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Mar
31
comment Can the Unruh effect be confirmed by the LHC?
I did think of it, except the interaction crossection calculations already must have this effect in since they use quantum field theory and I believe the vacuum is taken into account. You did give me an idea though. Maybe it is the explanation for the experimental observation of excess soft photons sciencedirect.com/science/article/pii/S0370269302028368 and references therein. A friend of mine has benn working on this for decades in various experiments.
Mar
30
comment Why does this resource say that the Schrodinger Equation can be derived?
one needs the definition of "derive" . The paper assumes quantization and imposes it so that the hbar enters the system. It is not a pure mathematical derivation, but a heuristic derivation, using physics input. In any case it was never published in a peer reviewed journal.
Mar
30
comment Do photons lose energy due to gravitational redshift? If so, where does the lost energy go?
On the link in your edit, I think that the second way is the simplest way in any case, since in the limit, as the gravitational field decreases, the newtonian expectation should arise, with no clocks . No physic, al clock could be following a photon out of the well anyway except another photon, and of course they see each other unchanged.
Mar
29
revised What does the “T” stand for in T-duality?
added 206 characters in body
Mar
29
answered What does the “T” stand for in T-duality?
Mar
29
revised Does radiating heat to outer space through the atmospheric transparency window have any impact on heat loss?
correction, "down to cooling"
Mar
29
comment Can the Unruh effect be confirmed by the LHC?
I do not think they average out, as that they do not have enough energy to change from virtual to real, i.e. be seen on mass shell. crudely the crests and troughs are flat, imo.
Mar
29
answered Can the Unruh effect be confirmed by the LHC?
Mar
29
comment Is dark matter moving faster than light?
please read upe on what is dark matter en.wikipedia.org/wiki/Dark_matter and also contrast it with dark energy: en.wikipedia.org/wiki/Dark_energy
Mar
29
comment Do photons lose energy due to gravitational redshift? If so, where does the lost energy go?
@innisfree you can do the same mathematically in some subsystems of General relativity and this gravitational redshift is one of them. potential energy is a mathematical construct that incorporated into theories gives predictivity, true classically and can be extended to special frames for GR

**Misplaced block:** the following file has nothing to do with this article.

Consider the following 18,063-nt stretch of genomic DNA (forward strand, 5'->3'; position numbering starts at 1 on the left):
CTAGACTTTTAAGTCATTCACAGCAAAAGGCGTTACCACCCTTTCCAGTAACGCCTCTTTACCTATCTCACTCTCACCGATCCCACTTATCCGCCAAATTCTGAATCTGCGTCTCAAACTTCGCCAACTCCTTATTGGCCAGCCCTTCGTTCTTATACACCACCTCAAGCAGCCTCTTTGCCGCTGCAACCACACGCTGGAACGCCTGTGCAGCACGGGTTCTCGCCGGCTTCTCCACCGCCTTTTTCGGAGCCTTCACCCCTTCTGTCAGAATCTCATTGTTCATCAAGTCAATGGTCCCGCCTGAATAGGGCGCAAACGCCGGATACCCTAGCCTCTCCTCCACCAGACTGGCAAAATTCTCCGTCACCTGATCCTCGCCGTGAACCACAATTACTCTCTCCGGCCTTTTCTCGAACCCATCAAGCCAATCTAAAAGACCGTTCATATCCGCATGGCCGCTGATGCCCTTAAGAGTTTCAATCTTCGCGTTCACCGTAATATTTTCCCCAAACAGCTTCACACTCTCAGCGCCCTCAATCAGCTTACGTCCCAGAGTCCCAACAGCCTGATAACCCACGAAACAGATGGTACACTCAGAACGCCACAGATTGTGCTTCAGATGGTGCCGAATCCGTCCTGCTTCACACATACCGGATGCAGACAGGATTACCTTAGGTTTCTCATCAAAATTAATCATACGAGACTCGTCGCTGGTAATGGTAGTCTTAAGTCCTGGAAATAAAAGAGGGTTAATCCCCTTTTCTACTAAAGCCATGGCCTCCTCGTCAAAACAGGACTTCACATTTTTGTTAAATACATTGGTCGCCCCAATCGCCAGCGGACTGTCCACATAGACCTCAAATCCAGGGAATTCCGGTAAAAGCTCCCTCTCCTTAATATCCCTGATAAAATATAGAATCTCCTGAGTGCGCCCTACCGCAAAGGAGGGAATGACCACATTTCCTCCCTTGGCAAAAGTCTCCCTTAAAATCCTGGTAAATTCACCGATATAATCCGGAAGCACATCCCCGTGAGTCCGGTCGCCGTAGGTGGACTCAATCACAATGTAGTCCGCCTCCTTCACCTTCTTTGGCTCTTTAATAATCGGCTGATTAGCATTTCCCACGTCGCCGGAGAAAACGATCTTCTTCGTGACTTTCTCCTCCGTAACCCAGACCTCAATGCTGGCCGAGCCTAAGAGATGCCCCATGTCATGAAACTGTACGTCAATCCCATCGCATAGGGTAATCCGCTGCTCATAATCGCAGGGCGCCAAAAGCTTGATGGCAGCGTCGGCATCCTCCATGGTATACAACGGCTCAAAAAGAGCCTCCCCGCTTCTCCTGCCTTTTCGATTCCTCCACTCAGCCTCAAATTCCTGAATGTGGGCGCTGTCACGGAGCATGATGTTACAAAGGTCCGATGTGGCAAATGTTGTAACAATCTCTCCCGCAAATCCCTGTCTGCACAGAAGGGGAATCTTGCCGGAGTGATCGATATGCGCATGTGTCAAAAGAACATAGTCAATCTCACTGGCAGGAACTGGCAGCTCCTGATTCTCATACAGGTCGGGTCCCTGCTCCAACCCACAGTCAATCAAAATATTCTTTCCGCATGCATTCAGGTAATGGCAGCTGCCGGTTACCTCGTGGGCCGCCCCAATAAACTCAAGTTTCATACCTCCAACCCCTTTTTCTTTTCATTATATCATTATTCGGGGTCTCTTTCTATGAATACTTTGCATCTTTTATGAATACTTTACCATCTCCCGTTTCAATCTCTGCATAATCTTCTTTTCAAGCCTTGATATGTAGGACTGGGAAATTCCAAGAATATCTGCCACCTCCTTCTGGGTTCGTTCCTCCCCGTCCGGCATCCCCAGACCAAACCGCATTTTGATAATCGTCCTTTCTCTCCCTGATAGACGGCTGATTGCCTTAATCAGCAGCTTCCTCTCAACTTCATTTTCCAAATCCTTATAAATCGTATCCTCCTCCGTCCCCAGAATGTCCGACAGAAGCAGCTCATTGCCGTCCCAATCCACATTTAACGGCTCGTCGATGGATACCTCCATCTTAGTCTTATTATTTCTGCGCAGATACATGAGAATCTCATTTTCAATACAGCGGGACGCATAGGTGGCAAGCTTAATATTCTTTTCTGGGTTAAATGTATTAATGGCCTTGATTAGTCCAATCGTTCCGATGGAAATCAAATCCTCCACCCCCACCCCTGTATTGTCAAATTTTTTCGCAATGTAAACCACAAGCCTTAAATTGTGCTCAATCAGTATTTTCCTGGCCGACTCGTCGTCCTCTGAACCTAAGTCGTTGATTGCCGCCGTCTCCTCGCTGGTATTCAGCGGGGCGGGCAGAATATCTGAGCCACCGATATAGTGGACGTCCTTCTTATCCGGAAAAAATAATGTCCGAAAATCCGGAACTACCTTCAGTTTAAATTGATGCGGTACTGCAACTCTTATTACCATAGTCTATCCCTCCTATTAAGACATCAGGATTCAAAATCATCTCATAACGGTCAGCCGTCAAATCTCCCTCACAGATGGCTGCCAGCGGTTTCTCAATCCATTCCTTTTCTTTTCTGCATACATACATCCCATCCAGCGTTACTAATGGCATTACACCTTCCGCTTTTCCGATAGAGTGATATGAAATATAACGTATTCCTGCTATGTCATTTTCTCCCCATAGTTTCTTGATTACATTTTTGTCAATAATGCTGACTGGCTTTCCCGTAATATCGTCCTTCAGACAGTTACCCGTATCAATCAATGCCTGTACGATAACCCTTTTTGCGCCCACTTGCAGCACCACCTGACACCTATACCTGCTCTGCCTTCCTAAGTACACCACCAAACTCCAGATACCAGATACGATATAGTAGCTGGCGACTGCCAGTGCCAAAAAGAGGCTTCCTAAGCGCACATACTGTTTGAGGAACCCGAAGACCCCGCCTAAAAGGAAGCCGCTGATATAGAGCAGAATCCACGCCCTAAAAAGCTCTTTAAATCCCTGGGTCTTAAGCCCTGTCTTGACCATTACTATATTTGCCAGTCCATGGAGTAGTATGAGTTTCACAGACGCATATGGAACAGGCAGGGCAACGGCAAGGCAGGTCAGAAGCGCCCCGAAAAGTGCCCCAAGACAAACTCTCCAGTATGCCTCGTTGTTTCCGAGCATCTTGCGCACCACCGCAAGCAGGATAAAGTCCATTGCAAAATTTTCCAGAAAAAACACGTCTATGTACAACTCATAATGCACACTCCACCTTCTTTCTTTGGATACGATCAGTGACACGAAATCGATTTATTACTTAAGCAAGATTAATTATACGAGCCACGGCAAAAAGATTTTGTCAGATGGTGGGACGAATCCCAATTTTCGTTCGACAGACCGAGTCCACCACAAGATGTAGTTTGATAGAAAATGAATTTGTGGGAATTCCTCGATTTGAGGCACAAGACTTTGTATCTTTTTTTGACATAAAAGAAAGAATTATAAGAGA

Mar
29
answered Does radiating heat to outer space through the atmospheric transparency window have any impact on heat loss?
Mar
29
comment Discovery of spin-3 particle at LHCb
It was not the first time. It is the first time in B resonances. please see my answer for the link
Mar
29
comment Do photons lose energy due to gravitational redshift? If so, where does the lost energy go?
@innisfree But this last has nothing to do with general relativity. You are refuting the whole construct of classical mechanics etc too, models that have been extremely successful in predicting new data, not only modeling old.
Mar
29
comment Do photons lose energy due to gravitational redshift? If so, where does the lost energy go?
@innisfree your feeling is going against the feeling of this mathematical exploration. In any case the question is in the limited special case, which after all is similar to where we are living.
Mar
29
comment If the LHC-calculated mass of the Higgs is wrong, how long will it take to determine this with confidence?
Accumulating data are not the wrong rabbit hole. If people had not been experimenting we would still at best be in the sixteenth century of technology. BTW, LHC is reproducing a great number of measurements from LEP and the Tevatron, using them as a gauge for exploring further.
Mar
28
comment Do photons lose energy due to gravitational redshift? If so, where does the lost energy go?
@innisfree the question is not about energy conservation in general relativity but about gravitational red shift, where it is OK
Mar
28
revised Do photons lose energy due to gravitational redshift? If so, where does the lost energy go?
clarification on energy conservation
Mar
28
revised Do photons lose energy due to gravitational redshift? If so, where does the lost energy go?
deleted 61 characters in body
Mar
28
answered Do photons lose energy due to gravitational redshift? If so, where does the lost energy go?
Mar
28
answered Discovery of spin-3 particle at LHCb